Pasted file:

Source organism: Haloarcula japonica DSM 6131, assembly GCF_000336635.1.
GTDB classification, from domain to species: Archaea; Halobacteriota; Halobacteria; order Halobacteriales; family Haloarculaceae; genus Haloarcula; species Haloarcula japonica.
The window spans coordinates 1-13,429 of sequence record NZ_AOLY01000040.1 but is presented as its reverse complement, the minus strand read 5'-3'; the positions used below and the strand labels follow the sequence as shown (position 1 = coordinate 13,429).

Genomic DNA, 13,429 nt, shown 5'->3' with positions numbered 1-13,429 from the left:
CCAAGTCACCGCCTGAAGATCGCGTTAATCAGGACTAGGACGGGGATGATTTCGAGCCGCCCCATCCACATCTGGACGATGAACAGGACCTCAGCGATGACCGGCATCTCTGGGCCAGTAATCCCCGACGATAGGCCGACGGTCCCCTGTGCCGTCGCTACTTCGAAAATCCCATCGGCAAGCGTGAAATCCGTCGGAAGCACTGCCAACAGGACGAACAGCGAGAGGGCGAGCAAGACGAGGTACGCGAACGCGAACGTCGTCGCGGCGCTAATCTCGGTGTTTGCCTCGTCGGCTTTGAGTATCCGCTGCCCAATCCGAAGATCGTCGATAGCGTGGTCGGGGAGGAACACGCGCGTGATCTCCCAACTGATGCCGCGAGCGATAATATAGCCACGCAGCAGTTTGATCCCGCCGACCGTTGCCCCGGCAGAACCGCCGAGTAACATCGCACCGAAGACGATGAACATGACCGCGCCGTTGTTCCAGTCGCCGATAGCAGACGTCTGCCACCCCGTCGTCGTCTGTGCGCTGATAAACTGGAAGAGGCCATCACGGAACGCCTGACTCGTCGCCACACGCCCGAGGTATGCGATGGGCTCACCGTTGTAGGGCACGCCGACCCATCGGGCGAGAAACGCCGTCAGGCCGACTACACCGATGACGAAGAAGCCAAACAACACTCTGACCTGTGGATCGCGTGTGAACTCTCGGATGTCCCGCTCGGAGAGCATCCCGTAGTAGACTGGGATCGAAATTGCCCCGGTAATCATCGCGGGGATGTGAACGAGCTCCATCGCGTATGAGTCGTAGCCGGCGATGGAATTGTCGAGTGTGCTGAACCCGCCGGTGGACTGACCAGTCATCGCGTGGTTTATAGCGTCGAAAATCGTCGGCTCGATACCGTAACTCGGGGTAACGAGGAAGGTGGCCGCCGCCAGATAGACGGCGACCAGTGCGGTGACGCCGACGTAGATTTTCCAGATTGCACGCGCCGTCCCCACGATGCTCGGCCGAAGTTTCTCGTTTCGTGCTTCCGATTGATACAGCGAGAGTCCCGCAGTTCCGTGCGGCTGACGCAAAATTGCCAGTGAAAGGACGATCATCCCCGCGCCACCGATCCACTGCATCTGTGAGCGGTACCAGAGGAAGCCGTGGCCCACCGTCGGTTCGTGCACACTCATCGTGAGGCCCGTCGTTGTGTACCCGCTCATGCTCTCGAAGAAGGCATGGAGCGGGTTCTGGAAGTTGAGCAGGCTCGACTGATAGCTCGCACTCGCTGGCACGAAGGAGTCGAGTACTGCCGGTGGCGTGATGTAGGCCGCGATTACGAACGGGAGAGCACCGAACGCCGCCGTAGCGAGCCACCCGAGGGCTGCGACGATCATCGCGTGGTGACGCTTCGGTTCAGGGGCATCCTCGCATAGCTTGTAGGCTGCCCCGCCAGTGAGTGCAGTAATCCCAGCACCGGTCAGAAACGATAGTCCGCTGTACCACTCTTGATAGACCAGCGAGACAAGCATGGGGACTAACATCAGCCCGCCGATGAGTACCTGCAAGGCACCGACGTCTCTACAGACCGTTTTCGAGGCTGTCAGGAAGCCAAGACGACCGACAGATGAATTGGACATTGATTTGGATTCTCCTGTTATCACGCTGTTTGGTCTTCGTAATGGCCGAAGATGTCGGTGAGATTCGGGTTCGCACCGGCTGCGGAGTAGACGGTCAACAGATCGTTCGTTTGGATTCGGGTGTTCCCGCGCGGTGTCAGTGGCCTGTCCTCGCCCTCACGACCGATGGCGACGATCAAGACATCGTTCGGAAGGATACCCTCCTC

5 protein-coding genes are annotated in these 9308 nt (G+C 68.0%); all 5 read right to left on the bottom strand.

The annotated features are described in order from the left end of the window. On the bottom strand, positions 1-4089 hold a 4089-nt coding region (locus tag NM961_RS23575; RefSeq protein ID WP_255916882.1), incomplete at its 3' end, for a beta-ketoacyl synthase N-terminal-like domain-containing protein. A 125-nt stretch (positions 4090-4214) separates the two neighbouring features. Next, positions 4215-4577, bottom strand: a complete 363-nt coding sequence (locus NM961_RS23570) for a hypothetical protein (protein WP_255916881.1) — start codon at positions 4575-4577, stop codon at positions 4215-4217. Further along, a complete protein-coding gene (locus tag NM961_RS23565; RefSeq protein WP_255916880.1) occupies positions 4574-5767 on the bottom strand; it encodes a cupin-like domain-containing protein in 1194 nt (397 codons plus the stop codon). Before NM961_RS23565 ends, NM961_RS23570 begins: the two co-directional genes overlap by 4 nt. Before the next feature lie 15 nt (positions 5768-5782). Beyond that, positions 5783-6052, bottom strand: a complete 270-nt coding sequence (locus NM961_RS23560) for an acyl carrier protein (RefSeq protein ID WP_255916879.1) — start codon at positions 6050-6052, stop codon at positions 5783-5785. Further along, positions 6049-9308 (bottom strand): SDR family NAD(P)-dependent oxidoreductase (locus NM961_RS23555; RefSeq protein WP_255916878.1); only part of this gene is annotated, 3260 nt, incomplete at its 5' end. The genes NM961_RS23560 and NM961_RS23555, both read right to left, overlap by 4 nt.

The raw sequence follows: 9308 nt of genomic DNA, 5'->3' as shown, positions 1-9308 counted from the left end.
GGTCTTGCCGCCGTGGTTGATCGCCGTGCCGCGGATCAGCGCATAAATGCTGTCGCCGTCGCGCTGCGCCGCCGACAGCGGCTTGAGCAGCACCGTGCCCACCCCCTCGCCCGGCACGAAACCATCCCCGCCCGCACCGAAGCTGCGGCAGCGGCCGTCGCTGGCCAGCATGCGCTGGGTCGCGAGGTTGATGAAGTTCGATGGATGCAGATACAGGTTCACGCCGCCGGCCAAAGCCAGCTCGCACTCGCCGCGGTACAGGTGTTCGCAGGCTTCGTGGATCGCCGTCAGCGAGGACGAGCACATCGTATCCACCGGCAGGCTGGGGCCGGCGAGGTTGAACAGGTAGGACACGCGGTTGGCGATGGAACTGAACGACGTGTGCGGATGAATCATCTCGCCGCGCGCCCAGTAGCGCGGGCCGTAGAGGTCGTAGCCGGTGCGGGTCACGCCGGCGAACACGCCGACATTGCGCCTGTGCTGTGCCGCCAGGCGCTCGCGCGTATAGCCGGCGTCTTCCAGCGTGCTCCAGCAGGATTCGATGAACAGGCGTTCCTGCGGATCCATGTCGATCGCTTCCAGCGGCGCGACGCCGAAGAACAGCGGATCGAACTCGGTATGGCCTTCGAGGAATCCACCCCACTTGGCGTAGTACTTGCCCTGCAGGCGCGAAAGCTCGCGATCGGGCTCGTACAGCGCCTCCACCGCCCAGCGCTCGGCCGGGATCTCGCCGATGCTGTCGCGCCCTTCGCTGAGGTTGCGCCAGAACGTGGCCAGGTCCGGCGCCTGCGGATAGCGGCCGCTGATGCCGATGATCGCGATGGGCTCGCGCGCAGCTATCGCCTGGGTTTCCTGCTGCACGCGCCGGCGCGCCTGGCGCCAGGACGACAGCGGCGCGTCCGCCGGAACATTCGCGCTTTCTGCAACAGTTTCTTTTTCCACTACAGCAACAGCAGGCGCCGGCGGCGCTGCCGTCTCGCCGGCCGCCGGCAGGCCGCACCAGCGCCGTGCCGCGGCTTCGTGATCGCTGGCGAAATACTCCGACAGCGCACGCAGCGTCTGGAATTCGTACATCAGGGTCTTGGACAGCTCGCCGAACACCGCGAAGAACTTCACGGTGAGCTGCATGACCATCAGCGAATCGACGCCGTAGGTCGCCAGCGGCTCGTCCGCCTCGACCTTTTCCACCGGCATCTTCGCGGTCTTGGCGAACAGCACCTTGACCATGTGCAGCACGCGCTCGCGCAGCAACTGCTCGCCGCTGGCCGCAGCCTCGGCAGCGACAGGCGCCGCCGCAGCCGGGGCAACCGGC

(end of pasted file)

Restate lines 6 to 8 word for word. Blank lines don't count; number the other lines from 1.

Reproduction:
5 protein-coding genes are annotated in these 9308 nt (G+C 68.0%); all 5 read right to left on the bottom strand.

The annotated features are described in order from the left end of the window. On the bottom strand, positions 1-4089 hold a 4089-nt coding region (locus tag NM961_RS23575; RefSeq protein ID WP_255916882.1), incomplete at its 3' end, for a beta-ketoacyl synthase N-terminal-like domain-containing protein. A 125-nt stretch (positions 4090-4214) separates the two neighbouring features. Next, positions 4215-4577, bottom strand: a complete 363-nt coding sequence (locus NM961_RS23570) for a hypothetical protein (protein WP_255916881.1) — start codon at positions 4575-4577, stop codon at positions 4215-4217. Further along, a complete protein-coding gene (locus tag NM961_RS23565; RefSeq protein WP_255916880.1) occupies positions 4574-5767 on the bottom strand; it encodes a cupin-like domain-containing protein in 1194 nt (397 codons plus the stop codon). Before NM961_RS23565 ends, NM961_RS23570 begins: the two co-directional genes overlap by 4 nt. Before the next feature lie 15 nt (positions 5768-5782). Beyond that, positions 5783-6052, bottom strand: a complete 270-nt coding sequence (locus NM961_RS23560) for an acyl carrier protein (RefSeq protein ID WP_255916879.1) — start codon at positions 6050-6052, stop codon at positions 5783-5785. Further along, positions 6049-9308 (bottom strand): SDR family NAD(P)-dependent oxidoreductase (locus NM961_RS23555; RefSeq protein WP_255916878.1); only part of this gene is annotated, 3260 nt, incomplete at its 5' end. The genes NM961_RS23560 and NM961_RS23555, both read right to left, overlap by 4 nt.

The raw sequence follows: 9308 nt of genomic DNA, 5'->3' as shown, positions 1-9308 counted from the left end.